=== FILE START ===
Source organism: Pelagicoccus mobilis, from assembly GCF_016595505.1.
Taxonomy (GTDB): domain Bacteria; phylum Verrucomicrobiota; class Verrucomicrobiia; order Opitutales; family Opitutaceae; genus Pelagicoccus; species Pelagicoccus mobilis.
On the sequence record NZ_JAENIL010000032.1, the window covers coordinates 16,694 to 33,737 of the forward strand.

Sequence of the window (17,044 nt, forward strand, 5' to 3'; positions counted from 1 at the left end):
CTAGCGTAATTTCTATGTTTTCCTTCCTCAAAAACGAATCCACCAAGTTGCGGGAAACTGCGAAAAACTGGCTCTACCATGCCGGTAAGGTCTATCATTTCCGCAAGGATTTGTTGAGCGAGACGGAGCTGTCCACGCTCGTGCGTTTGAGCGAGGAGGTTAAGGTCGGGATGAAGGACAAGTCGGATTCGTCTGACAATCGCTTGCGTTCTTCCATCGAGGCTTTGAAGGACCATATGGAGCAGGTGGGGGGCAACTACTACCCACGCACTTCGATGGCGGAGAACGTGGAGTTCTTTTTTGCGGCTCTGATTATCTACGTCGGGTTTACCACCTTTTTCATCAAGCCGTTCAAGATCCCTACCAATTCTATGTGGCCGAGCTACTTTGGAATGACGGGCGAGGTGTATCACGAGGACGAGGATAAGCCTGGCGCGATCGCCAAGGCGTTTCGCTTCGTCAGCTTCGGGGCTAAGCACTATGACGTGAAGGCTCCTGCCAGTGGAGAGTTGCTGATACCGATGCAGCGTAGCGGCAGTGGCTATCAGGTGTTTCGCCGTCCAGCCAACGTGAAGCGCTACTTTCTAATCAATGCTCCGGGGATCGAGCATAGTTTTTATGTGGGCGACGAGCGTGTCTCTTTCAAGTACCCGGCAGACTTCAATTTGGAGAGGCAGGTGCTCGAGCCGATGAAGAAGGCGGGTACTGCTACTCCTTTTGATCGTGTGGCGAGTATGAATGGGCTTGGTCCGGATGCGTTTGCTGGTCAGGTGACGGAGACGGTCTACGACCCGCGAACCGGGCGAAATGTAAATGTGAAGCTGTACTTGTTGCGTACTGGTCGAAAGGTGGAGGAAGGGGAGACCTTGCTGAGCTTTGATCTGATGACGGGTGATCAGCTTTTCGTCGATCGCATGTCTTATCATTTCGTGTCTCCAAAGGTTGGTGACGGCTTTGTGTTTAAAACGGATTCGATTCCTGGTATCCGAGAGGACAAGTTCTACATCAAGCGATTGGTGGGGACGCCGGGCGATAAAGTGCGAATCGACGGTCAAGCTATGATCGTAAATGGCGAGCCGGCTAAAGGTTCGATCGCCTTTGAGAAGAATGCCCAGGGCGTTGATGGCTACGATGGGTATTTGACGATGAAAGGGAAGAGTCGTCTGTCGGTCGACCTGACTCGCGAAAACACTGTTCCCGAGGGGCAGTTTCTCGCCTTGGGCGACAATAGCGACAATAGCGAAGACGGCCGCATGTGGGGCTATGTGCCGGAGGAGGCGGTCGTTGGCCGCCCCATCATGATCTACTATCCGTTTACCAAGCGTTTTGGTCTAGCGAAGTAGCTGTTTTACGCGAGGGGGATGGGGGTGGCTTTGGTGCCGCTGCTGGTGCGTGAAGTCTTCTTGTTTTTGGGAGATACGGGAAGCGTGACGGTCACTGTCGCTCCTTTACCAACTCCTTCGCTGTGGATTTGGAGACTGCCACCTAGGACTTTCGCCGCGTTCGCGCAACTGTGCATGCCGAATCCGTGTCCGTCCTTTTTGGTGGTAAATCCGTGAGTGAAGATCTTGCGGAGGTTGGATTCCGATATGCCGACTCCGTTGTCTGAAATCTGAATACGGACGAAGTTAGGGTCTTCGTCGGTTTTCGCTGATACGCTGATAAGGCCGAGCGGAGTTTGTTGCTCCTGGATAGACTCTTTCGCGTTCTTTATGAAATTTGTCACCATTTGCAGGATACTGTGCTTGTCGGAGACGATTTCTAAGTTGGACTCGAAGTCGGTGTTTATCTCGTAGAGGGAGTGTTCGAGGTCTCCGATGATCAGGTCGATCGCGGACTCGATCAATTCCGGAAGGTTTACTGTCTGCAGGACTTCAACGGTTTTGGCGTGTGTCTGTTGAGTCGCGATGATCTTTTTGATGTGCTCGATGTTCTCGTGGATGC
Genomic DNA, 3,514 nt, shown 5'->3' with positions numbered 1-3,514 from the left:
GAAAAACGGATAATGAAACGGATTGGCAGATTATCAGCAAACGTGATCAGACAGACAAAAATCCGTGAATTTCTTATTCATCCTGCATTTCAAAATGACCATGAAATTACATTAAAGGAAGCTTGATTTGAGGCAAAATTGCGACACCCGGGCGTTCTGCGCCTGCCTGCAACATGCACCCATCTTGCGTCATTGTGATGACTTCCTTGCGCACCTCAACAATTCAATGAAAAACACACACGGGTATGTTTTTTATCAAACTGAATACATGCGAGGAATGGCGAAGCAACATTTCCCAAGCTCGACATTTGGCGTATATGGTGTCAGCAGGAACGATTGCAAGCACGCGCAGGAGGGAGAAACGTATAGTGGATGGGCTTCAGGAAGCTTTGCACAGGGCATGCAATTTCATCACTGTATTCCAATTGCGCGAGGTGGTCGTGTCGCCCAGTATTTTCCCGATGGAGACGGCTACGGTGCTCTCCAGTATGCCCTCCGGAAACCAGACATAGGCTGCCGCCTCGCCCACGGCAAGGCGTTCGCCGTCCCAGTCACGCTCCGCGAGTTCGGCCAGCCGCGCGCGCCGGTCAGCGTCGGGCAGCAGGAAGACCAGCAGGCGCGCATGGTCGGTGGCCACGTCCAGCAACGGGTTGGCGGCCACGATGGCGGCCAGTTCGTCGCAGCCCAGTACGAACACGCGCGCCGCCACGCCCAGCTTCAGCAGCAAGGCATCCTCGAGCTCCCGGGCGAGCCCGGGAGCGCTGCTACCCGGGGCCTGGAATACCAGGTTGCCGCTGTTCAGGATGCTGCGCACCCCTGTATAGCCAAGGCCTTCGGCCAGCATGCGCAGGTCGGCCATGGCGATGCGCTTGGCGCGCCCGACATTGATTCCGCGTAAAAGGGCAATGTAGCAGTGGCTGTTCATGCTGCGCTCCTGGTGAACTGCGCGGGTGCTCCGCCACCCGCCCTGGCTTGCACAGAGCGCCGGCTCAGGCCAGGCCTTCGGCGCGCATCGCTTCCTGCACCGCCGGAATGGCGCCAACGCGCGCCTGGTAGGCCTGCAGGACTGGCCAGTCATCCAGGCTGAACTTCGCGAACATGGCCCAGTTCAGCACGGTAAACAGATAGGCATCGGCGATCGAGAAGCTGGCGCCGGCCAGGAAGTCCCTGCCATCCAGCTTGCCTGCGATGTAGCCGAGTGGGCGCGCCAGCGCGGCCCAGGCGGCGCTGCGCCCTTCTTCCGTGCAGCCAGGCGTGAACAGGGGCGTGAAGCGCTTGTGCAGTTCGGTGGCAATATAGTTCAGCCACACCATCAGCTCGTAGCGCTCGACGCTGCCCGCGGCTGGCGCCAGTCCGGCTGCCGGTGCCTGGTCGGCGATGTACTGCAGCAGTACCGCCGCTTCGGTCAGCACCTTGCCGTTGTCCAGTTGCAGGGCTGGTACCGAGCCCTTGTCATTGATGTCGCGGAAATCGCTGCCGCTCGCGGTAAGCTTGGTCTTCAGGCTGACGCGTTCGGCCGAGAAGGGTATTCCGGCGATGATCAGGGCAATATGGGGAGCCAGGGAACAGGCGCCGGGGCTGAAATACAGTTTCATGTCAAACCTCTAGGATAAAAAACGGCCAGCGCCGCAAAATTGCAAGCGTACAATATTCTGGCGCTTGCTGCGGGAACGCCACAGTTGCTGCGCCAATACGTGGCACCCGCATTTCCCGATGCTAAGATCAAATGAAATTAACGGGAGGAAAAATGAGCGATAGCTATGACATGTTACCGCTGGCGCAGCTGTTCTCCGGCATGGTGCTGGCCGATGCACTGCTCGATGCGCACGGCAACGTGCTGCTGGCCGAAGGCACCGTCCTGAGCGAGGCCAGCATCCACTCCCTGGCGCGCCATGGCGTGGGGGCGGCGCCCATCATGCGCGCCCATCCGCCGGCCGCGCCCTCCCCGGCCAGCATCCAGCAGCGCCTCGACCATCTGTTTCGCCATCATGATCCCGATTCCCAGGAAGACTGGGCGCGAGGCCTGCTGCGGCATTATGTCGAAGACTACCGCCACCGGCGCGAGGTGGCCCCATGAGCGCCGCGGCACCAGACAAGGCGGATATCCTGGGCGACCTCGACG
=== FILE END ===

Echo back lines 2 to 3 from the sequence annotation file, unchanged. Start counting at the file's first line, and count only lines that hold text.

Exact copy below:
Taxonomy (GTDB): domain Bacteria; phylum Verrucomicrobiota; class Verrucomicrobiia; order Opitutales; family Opitutaceae; genus Pelagicoccus; species Pelagicoccus mobilis.
On the sequence record NZ_JAENIL010000032.1, the window covers coordinates 16,694 to 33,737 of the forward strand.